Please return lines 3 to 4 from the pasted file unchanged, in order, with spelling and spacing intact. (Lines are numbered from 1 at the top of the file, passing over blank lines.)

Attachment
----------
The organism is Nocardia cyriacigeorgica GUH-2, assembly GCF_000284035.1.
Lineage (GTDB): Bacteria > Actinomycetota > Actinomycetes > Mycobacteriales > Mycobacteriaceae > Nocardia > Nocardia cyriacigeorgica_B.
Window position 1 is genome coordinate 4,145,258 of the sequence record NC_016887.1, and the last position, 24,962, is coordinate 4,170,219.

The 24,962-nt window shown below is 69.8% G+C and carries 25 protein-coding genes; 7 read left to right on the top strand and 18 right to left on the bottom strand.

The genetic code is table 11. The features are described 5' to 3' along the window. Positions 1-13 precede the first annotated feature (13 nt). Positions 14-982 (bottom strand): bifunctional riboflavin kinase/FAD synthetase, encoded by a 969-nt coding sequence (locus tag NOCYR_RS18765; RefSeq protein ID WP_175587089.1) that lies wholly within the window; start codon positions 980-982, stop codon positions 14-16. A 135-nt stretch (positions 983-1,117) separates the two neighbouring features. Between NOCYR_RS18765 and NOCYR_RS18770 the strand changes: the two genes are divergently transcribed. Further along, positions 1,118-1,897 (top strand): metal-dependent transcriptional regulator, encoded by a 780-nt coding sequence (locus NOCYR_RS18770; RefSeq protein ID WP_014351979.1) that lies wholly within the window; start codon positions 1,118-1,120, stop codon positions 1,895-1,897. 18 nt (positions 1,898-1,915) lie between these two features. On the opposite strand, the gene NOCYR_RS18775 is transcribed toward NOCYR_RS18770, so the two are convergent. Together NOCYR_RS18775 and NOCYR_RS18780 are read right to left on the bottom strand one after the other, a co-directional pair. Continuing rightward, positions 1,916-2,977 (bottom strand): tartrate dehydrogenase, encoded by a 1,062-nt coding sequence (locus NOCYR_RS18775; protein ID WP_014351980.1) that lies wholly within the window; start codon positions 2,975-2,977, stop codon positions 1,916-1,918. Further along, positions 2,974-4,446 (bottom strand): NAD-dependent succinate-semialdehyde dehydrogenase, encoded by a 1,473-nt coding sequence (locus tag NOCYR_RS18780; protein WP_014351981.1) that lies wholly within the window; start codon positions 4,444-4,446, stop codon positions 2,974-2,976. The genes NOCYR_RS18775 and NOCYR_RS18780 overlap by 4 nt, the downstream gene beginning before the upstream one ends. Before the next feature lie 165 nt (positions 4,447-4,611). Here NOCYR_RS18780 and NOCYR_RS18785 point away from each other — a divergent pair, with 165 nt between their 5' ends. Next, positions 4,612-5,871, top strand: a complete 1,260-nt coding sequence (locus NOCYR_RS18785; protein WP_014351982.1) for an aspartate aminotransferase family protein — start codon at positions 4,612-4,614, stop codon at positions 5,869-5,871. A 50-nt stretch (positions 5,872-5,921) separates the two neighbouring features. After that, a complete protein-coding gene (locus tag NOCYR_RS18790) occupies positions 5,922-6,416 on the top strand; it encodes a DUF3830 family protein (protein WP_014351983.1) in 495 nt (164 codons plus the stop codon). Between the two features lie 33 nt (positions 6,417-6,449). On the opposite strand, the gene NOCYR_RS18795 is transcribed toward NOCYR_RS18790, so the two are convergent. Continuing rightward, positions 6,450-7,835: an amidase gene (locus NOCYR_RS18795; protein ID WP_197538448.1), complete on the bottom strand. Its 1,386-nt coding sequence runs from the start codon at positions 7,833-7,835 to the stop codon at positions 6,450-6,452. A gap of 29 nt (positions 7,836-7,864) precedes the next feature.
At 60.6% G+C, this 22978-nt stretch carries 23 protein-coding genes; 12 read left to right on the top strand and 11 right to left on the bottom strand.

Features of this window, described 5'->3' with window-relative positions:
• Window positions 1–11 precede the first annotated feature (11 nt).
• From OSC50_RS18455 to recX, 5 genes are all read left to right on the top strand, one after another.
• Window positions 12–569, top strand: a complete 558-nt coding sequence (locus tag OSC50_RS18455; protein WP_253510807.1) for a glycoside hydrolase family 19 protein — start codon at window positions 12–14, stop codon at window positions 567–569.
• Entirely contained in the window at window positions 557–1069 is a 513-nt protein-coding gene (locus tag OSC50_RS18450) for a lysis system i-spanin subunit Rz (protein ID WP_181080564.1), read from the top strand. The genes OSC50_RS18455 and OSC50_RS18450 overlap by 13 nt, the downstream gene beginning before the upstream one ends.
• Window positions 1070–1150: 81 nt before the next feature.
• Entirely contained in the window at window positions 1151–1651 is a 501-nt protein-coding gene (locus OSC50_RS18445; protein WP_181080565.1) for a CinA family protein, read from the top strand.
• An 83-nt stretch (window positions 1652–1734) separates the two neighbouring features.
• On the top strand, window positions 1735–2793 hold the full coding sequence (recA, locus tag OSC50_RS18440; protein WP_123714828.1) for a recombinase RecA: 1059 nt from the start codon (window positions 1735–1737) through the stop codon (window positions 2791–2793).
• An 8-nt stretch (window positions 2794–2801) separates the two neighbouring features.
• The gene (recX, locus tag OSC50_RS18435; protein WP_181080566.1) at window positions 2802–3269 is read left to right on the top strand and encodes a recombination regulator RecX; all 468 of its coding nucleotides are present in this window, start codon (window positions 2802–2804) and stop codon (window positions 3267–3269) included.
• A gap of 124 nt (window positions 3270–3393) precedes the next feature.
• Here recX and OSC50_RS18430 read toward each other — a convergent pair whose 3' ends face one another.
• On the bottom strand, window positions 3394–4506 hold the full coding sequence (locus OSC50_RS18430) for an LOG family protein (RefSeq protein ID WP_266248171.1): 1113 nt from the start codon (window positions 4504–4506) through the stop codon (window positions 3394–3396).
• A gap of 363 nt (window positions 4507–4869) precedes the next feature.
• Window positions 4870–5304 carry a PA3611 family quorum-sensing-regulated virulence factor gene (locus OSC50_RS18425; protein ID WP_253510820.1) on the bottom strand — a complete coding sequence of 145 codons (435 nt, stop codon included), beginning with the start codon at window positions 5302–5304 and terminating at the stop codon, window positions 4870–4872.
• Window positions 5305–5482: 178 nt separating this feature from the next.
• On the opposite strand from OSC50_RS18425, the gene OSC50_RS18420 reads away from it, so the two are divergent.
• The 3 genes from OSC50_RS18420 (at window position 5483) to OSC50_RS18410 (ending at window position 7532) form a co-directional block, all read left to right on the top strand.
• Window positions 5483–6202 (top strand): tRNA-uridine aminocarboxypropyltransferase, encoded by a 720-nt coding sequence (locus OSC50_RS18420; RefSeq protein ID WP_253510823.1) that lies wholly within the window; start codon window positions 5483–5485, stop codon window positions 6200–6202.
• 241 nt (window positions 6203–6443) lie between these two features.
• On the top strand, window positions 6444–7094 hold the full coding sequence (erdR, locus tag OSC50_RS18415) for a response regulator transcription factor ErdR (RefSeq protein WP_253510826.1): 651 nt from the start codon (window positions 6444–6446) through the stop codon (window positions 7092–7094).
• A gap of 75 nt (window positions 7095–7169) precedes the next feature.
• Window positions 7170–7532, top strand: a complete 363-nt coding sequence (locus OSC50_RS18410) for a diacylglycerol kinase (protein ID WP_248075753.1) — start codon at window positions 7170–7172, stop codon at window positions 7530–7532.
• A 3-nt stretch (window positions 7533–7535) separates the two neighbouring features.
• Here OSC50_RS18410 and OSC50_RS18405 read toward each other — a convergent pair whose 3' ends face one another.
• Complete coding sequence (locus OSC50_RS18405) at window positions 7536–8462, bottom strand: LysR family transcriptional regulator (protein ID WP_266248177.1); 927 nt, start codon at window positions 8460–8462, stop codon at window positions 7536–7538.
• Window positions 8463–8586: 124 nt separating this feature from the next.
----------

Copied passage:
Window position 1 is genome coordinate 4,145,258 of the sequence record NC_016887.1, and the last position, 24,962, is coordinate 4,170,219.

The 24,962-nt window shown below is 69.8% G+C and carries 25 protein-coding genes; 7 read left to right on the top strand and 18 right to left on the bottom strand.